On Tuesday, open source software vendor Red Hat released its second quarter financial report. The company’s revenue climbed nearly 15 percent year-over-year, reaching $322.6 million, However, net income totaled just $35 million, a 12.4 percent decrease that failed to meet analyst expectations.
In its press release, Red Hat emphasized the positive revenue numbers. “Our double-digit growth was driven by demand for Red Hat’s open source technologies that are key to creating innovation, scale and flexibility in our customers’ data centers and their businesses,” stated Jim Whitehurst, President and Chief Executive Officer of Red Hat. “At Red Hat, we firmly believe in the strength of community-powered innovation. In early September, we were pleased to be recognized by Forbes, Inc. on its list of the World’s Most Innovative Companies. We are also proud that our customers who have built mission-critical systems on Red Hat technologies are also reflected on the Forbes list of innovative companies.”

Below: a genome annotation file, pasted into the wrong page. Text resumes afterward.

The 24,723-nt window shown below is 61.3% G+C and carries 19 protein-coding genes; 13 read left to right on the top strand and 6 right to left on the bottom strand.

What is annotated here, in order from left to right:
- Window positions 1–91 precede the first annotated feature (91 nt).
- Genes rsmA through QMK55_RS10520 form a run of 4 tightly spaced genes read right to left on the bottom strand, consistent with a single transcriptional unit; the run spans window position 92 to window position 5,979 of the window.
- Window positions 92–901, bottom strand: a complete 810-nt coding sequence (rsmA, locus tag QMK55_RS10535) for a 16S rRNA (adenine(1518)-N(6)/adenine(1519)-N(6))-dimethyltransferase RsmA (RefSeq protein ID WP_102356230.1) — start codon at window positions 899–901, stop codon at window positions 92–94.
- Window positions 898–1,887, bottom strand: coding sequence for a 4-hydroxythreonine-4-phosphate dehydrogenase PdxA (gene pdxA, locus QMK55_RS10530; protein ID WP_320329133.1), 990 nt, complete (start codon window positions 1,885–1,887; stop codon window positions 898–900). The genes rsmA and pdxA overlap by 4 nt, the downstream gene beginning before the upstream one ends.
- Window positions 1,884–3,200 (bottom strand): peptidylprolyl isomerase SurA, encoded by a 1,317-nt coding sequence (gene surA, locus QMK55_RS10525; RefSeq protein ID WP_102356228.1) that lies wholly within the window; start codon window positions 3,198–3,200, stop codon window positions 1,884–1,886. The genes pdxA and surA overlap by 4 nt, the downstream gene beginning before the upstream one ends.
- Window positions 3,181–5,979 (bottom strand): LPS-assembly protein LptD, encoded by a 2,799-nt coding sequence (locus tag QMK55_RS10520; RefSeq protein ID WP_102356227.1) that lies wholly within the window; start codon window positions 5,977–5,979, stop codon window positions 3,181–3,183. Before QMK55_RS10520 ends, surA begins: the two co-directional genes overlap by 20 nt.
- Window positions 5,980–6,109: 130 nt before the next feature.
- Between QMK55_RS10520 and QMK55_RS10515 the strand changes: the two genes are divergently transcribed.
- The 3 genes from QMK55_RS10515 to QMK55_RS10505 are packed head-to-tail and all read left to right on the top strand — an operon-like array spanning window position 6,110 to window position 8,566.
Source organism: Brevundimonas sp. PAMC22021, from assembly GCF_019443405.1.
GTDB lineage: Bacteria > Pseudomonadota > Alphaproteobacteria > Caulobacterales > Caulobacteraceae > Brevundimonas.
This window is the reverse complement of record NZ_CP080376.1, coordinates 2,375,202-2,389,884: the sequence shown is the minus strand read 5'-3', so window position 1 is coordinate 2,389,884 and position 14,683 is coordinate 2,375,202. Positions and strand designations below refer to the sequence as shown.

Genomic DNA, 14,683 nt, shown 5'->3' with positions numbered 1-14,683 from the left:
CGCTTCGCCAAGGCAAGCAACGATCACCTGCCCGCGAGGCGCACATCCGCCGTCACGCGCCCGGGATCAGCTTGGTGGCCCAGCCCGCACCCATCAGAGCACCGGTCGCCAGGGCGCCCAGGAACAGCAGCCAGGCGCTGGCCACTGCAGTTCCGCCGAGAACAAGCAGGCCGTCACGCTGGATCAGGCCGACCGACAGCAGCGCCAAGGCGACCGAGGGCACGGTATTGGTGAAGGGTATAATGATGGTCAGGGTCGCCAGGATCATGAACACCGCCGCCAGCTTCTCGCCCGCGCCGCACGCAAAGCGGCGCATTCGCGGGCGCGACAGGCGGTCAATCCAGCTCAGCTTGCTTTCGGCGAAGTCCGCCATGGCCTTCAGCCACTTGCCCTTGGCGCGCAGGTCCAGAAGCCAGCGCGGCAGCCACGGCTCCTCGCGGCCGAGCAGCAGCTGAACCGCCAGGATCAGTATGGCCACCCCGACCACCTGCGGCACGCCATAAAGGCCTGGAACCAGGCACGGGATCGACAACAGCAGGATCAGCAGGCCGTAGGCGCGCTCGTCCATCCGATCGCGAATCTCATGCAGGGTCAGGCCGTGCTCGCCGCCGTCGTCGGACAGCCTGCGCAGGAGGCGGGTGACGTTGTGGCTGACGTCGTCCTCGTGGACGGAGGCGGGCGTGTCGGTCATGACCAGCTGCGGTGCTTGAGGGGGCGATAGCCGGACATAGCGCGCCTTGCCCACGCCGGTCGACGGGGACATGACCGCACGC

Red Hat partially blamed the lower income on higher expenses. “CFO Charlie Peters said in a statement that costs related to a new storage product increased expenses, as did two small acquisitions,” wrote All Things D’s Arik Hesseldahl. “Operating expenses were $224.7 million, up more than 23 percent from last year.”
The Register noted that currency issues also played a role in the report: “having the US dollar get stronger and taking off 5.3 points of revenue growth (or about $15m off the top line) at the same time that Red Hat was expanding its portfolio with heavy-duty infrastructure and platform cloud stacks and clustered storage was just unfortunate timing.”
Company shares tumbled after the report. “Red Hat declined 1.8 percent to $56.49 at 9:39 a.m. in New York. Through yesterday, the stock had jumped 39 percent this year,” noted Bloomberg.